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The play went to review per request of the Panthers bench. Sure enough, it was ruled an illegal hand pass, although it was an inconsequential touch more than a pass. No matter, the goal was wiped off the board for DeBrusk’s violation.

A picayune ruling, a nitpick, and not really the spirit of the law.

“It was like my fingertip or something,” said DeBrusk. “You know, it is what it is. They obviously looked at it and called it what it was.

“I can’t say I generally agree with it. To have that go against us, and then them scoring not a minute later — a tough two-goal swing there.”

But them’s the breaks.

Only 54 seconds later (you could all but set your clock for this one), Aleksander Barkov got under Charlie McAvoy at the left post and knocked home Anthony Duclair’s backdoor feed.

Panthers, 3-2, on a sequence torn straight from the old Montreal Forum Book of Boston Horrors.

▪ The decision to swap Clifton in for Matt Grzelcyk on the back line looked suspect in the first.

The harder-hitting Clifton was tagged with a charging minor at 9:55 of the first. The Bruins successfully burned off the two minutes, only to have Clifton log a big boo-boo on his very next shift, giving away the puck under no pressure as he tried to advance from his own zone.

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The Panthers, harder on pucks and faster all over the ice, cashed in Clifton’s mistake for the 2-1 lead at 13:52. Tkachuk, who scored the overtime game-winner on Wednesday at the Garden, cashed in the rebound on a two-on-one break, with Clifton the lone man back after the blatant giveaway.

▪ The Panthers never led in either of the first two games in their own building. They needed only 2:01 to take the lead in Game 6, connecting on a four-on-three power play less than a minute after McAvoy was whistled off for a squirrely tripping infraction, Tkachuk falling on the rear wall.

Brandon Montour beat former Sabres teammate Ullmark on the short side with a drag wrister from the left-wing circle. With ample space because of only seven skaters on the ice, it was Tkachuk who fired a low-to-high diagonal to the left circle that set up Montour.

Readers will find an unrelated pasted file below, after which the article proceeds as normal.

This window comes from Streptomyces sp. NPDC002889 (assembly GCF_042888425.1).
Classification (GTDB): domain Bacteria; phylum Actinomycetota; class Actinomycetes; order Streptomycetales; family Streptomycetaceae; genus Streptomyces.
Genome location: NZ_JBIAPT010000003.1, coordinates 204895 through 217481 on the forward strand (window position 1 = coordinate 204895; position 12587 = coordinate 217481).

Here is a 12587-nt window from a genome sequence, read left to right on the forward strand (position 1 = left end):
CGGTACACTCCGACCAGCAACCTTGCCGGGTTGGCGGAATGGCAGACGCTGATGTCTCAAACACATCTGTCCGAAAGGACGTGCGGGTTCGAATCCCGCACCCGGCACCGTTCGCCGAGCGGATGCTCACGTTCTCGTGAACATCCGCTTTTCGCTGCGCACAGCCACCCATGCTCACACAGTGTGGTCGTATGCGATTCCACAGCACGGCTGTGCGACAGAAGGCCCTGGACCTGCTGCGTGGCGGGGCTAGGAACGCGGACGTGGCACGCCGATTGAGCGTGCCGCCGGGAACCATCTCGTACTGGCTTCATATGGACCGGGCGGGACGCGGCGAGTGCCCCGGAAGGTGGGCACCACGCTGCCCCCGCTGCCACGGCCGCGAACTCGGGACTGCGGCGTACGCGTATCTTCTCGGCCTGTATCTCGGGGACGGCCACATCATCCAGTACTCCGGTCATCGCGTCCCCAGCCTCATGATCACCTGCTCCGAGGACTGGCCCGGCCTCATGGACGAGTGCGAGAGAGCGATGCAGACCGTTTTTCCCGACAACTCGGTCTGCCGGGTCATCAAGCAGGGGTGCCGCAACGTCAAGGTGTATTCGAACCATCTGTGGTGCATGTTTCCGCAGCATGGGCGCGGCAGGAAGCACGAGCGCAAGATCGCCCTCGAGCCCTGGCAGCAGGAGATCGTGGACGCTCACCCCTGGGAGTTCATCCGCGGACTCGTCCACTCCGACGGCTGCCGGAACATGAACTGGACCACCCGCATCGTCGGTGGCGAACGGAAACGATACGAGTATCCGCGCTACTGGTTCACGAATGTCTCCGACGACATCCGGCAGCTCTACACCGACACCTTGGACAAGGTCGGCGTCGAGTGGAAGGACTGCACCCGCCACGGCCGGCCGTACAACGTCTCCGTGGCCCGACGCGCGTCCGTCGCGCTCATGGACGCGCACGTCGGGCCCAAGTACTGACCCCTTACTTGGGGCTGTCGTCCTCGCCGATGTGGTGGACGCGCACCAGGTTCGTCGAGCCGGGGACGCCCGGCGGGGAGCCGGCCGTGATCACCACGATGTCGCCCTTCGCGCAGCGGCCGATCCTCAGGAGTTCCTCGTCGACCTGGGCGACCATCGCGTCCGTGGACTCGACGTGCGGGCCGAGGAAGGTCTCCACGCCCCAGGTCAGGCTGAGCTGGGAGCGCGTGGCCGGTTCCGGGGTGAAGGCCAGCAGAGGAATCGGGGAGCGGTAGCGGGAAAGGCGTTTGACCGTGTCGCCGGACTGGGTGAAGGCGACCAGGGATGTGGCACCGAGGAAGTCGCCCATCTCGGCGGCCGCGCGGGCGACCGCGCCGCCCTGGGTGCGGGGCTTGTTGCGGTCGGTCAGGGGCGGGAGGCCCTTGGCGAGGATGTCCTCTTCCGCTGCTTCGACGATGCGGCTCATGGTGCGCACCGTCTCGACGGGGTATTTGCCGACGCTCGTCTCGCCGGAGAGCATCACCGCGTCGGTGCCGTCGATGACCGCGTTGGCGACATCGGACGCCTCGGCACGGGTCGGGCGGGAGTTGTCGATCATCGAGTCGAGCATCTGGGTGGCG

Florida's Sam Reinhart celebrates after his empty-net goal sealed Friday's game.Barry Chin/Globe Staff

Ullmark, who never worked with a lead in Game 5, a Garden rarity this season, appeared to have the short side sealed. But Montour’s shot beat him at the base of the left post.

Short-side goals top the list of goalie sins. Ullmark should have had it. Once again, the Bruins were playing uphill.

▪ By Montgomery’s count, his Bruins had only eight Grade A scoring chances in Game 5. Despite landing 43 shots, they simply didn’t fight to get to the tough scoring areas — a playoff lament for much of the Bruce Cassidy era, too.

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The gritty Tyler Bertuzzi was all grit on the Bruins’ 1-1 equalizer with 6:09 gone in the first. Chin tucked and elbows locked, he rushed to the paint and acted as a target for Marchand’s flat-angle shot from the right side. Marchand hit the target and Bertuzzi potted his third of the postseason.

▪ One of the more promising signs for the Bruins came late in the first period when David Pastrnak landed two attempts at five-on-five, the first at 17:05, the second at 17:36. A sign that his stick finally was heating up.

Sure enough, Pasta connected for the 2-2 equalizer at 5:42 of the second, a clever power-play strike off a pass from Marchand. Pastrnak cradled the pass and beat Sergei Bobrovsky short side with a sleight-of-hand between-the-legs shovel.

Boston Globe Today Sports | April 28, 2023
Watch today’s full episode of Boston Globe Today Sports from April 28, 2023

Kevin Paul Dupont can be reached at kevin.dupont@globe.com.